The chips are down: Now Microsoft blames Intel CPU supply shortages for dips in Windows, Office sales

What went well? Services, services, services, services!

Steve Ballmer, image from imagemaker via Shutterstock
Ballmer, gone, but not forgotten

Microsoft on Wednesday credited a boost in its web services operations in driving a 12 per cent jump in sales.

The Redmond software house heaped praise on Azure and Office 365 in announcing its figures for the second quarter of its fiscal 2019. For the quarter, ending December 31 of the 2018 calendar year:

  • Revenues of $32.47bn were up 12 per cent from the year-ago quarter, and slightly ahead of the $32.49 analysts estimated.
  • Net income was $8.4bn, compared to a $6.3bn net loss last year, though that was due to a $14bn tax write-off. Operating income was $10.26bn, up 18 per cent from $8.7bn last year.
  • Earnings per share (non-GAAP) of $1.10 edged out analyst estimates of $1.09
  • Productivity and business (the unit including Office and Dynamics) logged revenues of $10.1bn, up 13 per cent from the year-ago quarter. Office 365 commercial revenue was up 34 per cent. We're told Office 365 consumer subscribers grew to 33.3 million, "a sequential slowdown primarily due to changes made in how Office 365 is sold in Japan," according to chief financial officer Amy Hood on a call with financial analysts today.
  • Intelligent cloud revenue of $9.4bn climbed by 20 per cent on the year-ago quarter. Azure was the big winner, with a 76 per cent surge in revenues. Microsoft doesn't break out the exact figures for Azure, funnily enough, so take it as is.
  • More personal computing (the unit including Windows, Surface, and Xbox) logged $13bn in revenues, a 7 per cent gain. Surface revenues were up 39 per cent, thanks in part to new hardware going on sale, while search ads were up 14 per cent, and Xbox up 31 per cent.
  • The lone outlier was revenues from computer manufacturers bundling Windows, which fell five per cent: non-Pro OEM sales fell 11 per cent, and Pro OEM sales fell two per cent. Microsoft noted the ongoing Intel processor shortage, particular for workstations and PCs, had hurt it this quarter, and could hamstring Windows in the coming months and into next quarter. Specifically, computer makers can't get the parts to ship machines, dinging Windows sales.

    Intel reckons its supply drought, at the client end, will sort itself out by mid-2019. Right now, Chipzilla is hell-bent on fabricating expensive 14nm server-grade CPUs for cloud giants and other large enterprises, to the detriment of the lower-end, all while it battles to get its 10nm factories finally up to speed.

    "In Windows, the overall PC market was smaller than we expected primarily due to the timing of chip supply to our OEM partners which constrained an otherwise healthy PC ecosystem and negatively impacted both OEM Pro and Non-Pro revenue growth," said Hood. "Windows OEM Pro revenue declined 2 per cent, roughly in-line with the commercial PC market. OEM non-Pro revenue declined 11 per cent, below the market with continued pressure in the entry level category."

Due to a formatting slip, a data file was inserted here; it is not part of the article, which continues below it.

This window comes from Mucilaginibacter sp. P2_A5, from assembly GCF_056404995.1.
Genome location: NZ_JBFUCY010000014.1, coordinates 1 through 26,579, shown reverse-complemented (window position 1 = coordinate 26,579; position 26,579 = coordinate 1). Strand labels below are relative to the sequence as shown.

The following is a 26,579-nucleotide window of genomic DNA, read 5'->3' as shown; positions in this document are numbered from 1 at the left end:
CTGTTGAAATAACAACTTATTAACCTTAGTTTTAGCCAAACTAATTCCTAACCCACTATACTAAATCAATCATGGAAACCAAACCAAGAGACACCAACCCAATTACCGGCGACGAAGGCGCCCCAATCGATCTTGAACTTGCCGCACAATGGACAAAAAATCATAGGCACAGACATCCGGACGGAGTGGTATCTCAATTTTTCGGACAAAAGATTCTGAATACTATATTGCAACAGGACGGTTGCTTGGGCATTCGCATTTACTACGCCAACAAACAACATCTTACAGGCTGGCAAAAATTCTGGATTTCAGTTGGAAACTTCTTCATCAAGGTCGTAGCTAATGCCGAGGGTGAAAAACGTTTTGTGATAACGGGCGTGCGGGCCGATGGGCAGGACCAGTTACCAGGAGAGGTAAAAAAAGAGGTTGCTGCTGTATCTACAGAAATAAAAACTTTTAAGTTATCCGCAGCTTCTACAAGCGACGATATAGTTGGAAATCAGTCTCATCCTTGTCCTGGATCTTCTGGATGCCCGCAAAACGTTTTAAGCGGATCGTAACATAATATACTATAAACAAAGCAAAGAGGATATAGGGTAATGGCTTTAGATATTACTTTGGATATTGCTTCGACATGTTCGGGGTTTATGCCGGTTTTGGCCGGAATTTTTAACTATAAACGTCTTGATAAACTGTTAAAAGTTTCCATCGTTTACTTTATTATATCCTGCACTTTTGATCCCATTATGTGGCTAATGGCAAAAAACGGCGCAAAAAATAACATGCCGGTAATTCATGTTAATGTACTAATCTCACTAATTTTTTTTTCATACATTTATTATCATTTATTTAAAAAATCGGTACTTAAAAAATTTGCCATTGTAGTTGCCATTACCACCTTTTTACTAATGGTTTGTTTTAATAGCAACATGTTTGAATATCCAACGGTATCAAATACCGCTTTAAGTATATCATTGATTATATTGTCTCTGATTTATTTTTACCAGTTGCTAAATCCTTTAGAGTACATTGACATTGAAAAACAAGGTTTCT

• Similarly, consumer sales of Office were hit by a weak PC market, caused in part by Intel's chip shortages. Office consumer revenue grew about one per cent, below Microsoft's expectations, and isn't expected to get any better.

    "We expect Office consumer revenue growth to continue to be in the low single digits as growth in Office 365 will be partially offset by the continuation of the consumer PC market headwinds," Hood said.

    "[Office consumer] Q2 revenue growth was impacted by channel inventories normalizing after the pre-launch builds in Q1, but was further negatively impacted by a smaller than expected consumer PC market and execution challenges during the quarter."

"Our strong commercial cloud results reflect our deep and growing partnerships with leading companies in every industry including retail, financial services, and healthcare,” CEO Satya Nadella said of the strong returns.

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"We are delivering differentiated value across the cloud and edge as we work to earn customer trust every day."

How big was the services surge for Microsoft? When discussing the numbers with industry analysts, Nadella compared the service deals to the Windows PC licenses that established Microsoft as a computing kingpin.

"At this point we are seeing these very large digital transformation efforts and projects that we are partnered with spanning across all industries," Nadella told analysts on a conference call.

"I think of them as what our relationships with our OEMs in the PC market were."

Despite the big services gains, Microsoft took a bit of a hit from investors who had pegged the revenues slightly higher than reported, and a share price of $104.07 was down 1.86 per cent in after-hours trading. ®




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